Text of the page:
Three Days Past Yesterday by Doris I. “Lucki” Allen | Books in Review

Doris I. “Lucki” Allen’s Three Days Past Yesterday: A Black Woman’s Journey Through Incredibility  (CreateSpace, 72 pp., $10, paper) lives up to its subtitle: It tells the story of an incredible journey by a black woman in the United States Army. There are passages worthy of note and respect in every chapter and in every poem. This is an honest and clear presentation of Allen’s three tours in the Vietnam War and her ongoing struggles with post-traumatic stress disorder.

Allen, a member of Vietnam Veterans of America, writes that her three Bronze Stars and other career honors in no way make her a hero, nor do they ameliorate her PTSD symptoms. “‘Why are you laughing Lucki?’, they ask me. My reply, ‘I’m laughing just to keep from crying.’ Will this feeling of helplessness ever go away? I’m still stuck in Vietnam.”

Allen’s prose and poetry are filled with examples of how she was changed by the Vietnam War. For example: “I still can’t understand why people kill people to show people that killing people is wrong.”

This concise compendium illustrates that Allen’s ability to handle life in a combat zone and deal with her post-war emotional problems are due in great measure to the support she had from her parents growing up. “I knew that I was unique, ” she writes. “Mom and Dad saw to that. Mom assured me that no matter what risks I took in life she and Dad would always be there to help guide me. And so it goes—I have never been ordinary.”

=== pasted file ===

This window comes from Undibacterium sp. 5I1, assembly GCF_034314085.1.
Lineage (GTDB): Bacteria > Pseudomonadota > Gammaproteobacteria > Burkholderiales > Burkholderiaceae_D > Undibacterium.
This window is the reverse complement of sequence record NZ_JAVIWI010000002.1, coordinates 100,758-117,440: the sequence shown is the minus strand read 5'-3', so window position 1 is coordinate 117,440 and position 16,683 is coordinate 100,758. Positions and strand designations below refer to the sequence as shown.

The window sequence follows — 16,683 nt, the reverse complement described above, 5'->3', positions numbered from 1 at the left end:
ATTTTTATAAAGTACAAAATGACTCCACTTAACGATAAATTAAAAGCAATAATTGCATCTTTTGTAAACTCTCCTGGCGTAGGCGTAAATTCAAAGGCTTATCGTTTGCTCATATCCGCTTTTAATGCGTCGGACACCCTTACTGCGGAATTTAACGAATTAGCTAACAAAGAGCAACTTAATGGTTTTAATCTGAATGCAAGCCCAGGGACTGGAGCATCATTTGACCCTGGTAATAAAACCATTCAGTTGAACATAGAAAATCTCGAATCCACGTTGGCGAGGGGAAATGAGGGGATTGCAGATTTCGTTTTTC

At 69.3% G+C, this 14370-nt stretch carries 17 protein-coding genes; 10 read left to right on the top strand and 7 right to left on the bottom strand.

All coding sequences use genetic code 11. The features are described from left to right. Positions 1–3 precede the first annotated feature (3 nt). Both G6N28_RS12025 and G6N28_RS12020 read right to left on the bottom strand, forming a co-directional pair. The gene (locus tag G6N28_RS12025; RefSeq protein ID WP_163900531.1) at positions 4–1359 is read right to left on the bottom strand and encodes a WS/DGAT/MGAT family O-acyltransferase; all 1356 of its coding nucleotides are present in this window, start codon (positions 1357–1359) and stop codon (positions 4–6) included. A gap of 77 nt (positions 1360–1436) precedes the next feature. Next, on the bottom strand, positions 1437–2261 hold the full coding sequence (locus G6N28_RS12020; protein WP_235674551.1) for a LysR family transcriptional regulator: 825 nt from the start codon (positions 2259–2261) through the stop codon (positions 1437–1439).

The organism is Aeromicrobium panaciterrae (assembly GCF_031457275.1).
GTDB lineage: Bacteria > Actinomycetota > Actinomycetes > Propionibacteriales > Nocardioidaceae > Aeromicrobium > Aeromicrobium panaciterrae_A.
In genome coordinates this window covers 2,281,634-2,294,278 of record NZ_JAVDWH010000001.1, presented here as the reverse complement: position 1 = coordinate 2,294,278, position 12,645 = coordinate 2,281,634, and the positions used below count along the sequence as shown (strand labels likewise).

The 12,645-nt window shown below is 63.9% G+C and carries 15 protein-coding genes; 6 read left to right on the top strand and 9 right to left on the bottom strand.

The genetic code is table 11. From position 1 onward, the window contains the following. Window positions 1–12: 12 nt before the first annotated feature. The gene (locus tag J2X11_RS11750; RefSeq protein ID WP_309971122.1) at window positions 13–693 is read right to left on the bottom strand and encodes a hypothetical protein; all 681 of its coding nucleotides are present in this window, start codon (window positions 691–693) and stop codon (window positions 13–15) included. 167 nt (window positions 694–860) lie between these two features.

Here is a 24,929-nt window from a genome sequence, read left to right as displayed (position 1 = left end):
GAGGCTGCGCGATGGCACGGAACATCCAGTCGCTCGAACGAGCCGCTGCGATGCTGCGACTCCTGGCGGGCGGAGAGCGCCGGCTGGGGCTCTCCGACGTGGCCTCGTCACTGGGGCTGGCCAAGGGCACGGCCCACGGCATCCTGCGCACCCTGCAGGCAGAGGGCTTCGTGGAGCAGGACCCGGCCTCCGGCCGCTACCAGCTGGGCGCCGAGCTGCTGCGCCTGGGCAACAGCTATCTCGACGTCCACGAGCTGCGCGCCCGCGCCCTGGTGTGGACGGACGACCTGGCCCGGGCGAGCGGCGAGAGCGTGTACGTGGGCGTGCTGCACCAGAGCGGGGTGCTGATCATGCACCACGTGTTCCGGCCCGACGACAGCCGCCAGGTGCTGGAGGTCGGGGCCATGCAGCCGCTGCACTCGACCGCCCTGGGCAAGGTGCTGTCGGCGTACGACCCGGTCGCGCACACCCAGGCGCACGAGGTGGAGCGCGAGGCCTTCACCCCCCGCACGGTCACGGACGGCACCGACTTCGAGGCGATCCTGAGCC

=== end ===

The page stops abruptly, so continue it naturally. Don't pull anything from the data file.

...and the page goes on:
Keeping her parents’ encouraging words in mind as she served in Vietnam War from 1967-70 helped Allen (in Vietnam in the photo below ) through many tough times. However, while seeking the safety of bunkers during rocket attacks she found other sources of security. As she writes: “Between God and my bottle of Crown Royal, I knew I could make it through each day.”

Despite the brevity of this work, much wisdom is revealed. It’s akin to what might be found in a cleric’s daily breviary. In this case, the book provides veterans with valuable methods of managing some of combat’s unresolved remnants.

I plan on keeping this book within reach at my desk and I recommend it to any veteran.

Since April is National Poetry Month, here is Allen’s poem, “Help”:

Little girl–war

All she knew was the word Help…

Didn’t know what help

She wanted cause she couldn’t explain what

Help she needed.

So the medic came and asked

” What’s the matter?”

All she could say was “I don’t know”

—Curt Nelson

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